The winners of the 2019 Brockhouse Canada Prize, from left: Michael Cunningham, Pascale Champagne, Philip Jessop, and Warren Mabee.  

Engineering a sustainable future requires input from multiple approaches and perspectives. Four leading Canadian researchers from Queen’s University have been awarded the NSERC Brockhouse Canada Prize for Interdisciplinary Research in Science and Engineering for their work in enhancing the value and sustainability of our natural renewable resources though collaboration.  

Given annually to only one research team across Canada, the award supports the late Nobel Laureate Bertram N. Brockhouse’s vision of interdisciplinary teamwork and collaboration as a way to propel scientific discovery in Canadian research. Dr. Brockhouse won the Nobel Prize in Physics in 1994. 

“The NSERC Brockhouse is one of the most prestigious and competitive research honours available to Canadian researchers,” says Kimberly Woodhouse, Interim Vice-Principal (Research). “We are proud of our Queen’s recipients, and proud that the university is a space that fosters interdisciplinary collaboration as a means to address critical challenges.” 

Pascale Champagne
Pascale Champagne is the Canada Research Chair in Bioresources Engineering.

The cross-faculty research team consists of Pascale Champagne (Civil Engineering, Chemical Engineering), Michael Cunningham (Chemical Engineering, Chemistry), Philip Jessop (Chemistry) and Warren Mabee (Geography and Planning, School of Policy Studies), each affiliated with the Beaty Water Research Centre and an accomplished scientist in their respective field.  With the funding provided by the NSERC Brockhouse ($250,000), the team will work in unison bringing their unique but complementary expertise to designing solutions to address myriad problems caused by climate change.  

The four team members share a passion for sustainable use of natural resources and the development of green industrial processes. Dr. Champagne is an expert in biofuels and utilization of water resources; Dr. Cunningham is a specialist in green engineering; Dr. Jessop works in the area of green chemistry while Dr. Mabee brings his experience with policy issues and assessing the sustainability of renewable energy and material systems.  

All four researchers are affiliated with the Beaty Water Research Centre. Drs. Champagne, Jessop and Mabee are Canada Research Chairs. Dr. Cunningham was the Ontario Research Chair in Green Chemistry from 2010-2015.

“We pursue research on issues of critical importance to Canadians, including the development of alternate wastewater management strategies and environmentally sustainable approaches, green chemistry and engineering, and renewable energy policy,” says Dr. Champagne, the project’s principal investigator. “We are grateful to NSERC and the Government of Canada, for their ongoing support and understanding that Canadian leadership in complex research areas such as environmental sustainability, and true advances are only possible through collaborations that incorporate knowledge from different disciplines to create innovative and timely solutions.”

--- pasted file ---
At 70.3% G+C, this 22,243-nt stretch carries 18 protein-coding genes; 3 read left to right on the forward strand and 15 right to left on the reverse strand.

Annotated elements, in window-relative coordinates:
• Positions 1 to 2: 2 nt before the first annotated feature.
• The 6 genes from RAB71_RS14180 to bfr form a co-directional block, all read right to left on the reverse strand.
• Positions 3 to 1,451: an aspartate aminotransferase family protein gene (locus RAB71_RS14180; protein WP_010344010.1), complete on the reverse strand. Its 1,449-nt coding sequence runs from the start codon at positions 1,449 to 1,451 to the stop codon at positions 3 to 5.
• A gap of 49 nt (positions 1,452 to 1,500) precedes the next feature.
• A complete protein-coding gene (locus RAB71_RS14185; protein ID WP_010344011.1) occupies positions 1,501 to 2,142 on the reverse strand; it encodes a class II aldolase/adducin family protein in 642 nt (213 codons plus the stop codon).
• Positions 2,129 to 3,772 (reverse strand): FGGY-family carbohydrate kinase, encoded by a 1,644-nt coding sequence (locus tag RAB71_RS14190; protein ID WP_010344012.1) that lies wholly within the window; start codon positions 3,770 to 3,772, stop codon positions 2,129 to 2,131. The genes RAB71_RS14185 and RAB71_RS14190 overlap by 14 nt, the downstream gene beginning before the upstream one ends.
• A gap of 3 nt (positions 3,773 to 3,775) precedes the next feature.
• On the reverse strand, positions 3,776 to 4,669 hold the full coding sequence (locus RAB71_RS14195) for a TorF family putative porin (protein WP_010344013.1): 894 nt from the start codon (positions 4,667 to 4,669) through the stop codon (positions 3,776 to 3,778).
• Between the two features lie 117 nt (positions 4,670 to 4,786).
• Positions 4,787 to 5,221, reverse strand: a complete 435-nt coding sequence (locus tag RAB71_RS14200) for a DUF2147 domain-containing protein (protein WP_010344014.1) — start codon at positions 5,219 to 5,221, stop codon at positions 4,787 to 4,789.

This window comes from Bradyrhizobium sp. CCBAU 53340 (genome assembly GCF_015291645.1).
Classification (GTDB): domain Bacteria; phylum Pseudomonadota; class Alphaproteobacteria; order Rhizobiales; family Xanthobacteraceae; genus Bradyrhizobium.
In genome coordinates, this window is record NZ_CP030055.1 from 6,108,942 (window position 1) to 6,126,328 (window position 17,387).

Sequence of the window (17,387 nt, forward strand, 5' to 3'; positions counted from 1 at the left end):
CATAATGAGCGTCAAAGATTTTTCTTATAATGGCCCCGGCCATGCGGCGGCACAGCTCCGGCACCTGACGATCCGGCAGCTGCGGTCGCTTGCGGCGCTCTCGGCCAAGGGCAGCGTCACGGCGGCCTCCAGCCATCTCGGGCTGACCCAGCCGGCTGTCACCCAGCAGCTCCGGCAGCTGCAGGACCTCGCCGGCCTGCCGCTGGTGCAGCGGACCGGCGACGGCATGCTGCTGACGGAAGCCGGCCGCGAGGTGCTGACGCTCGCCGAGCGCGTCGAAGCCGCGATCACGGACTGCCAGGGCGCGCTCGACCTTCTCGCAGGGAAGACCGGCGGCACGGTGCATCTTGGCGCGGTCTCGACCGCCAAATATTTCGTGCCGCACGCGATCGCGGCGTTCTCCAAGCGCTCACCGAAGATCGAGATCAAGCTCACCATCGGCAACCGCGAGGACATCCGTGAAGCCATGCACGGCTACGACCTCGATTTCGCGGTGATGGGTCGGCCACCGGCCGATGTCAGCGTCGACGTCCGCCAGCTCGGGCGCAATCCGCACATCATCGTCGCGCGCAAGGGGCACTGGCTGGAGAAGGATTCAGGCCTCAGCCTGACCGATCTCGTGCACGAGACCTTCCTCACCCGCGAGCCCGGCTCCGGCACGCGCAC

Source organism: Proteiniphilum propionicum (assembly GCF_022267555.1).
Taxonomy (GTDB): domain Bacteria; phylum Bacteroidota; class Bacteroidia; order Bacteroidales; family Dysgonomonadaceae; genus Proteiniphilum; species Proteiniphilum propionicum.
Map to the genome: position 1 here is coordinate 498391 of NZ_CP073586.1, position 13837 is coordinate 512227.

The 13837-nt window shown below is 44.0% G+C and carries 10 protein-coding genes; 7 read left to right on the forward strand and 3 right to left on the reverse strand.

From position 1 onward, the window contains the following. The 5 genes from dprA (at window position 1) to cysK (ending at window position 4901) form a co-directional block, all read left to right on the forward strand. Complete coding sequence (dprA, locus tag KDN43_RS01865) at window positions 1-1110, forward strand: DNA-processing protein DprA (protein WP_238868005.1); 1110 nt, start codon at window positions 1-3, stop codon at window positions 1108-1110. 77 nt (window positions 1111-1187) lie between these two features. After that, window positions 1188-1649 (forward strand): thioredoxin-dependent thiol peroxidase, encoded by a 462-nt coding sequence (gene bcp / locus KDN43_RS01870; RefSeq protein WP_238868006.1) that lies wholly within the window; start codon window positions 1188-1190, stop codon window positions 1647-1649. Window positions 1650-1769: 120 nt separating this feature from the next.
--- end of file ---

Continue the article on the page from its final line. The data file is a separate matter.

The team has been involved in projects that explore the feasibility of using algal systems for wastewater treatment and biofuel recovery. These integrated systems hinge on devising strategies that facilitate nutrient removal, disinfection and carbon dioxide fixation, enhancing algal growth and oil production, and reducing the environmental (carbon, energy, GHG, water) footprint; and evolving biomass conversion approaches to generate biofuels and bioproducts in an integrated carbon and energy recovery scheme.  

They have also worked extensively on the use of carbon dioxide as an innovative and green “trigger” for stimuli-responsive materials. In addition to being abundant, inexpensive, nontoxic and environmentally benign, it does not accumulate in a system upon repeated cycles. They have explored and invented innovative methods to use carbon dioxide-switchable technology to address practical problems, including recent work on developing carbon dioxide-switchable materials for water treatment technologies. 

For these and other projects, the successful integration and implementation of their research within existing Canadian infrastructure and industry remains a key challenges and can only be achieved through interdisciplinary research.  

“Our research thrives because all four of us realize that we are not as capable individually as we are as a team. For our society to move towards a sustainable future, we need to abandon traditional academic silos and tackle these problems together,” says Dr. Champagne. 

For more information on the award, visit the NSERC website


Dealing with the absurdity of human existence in the face of converging catastrophes


[Human eye]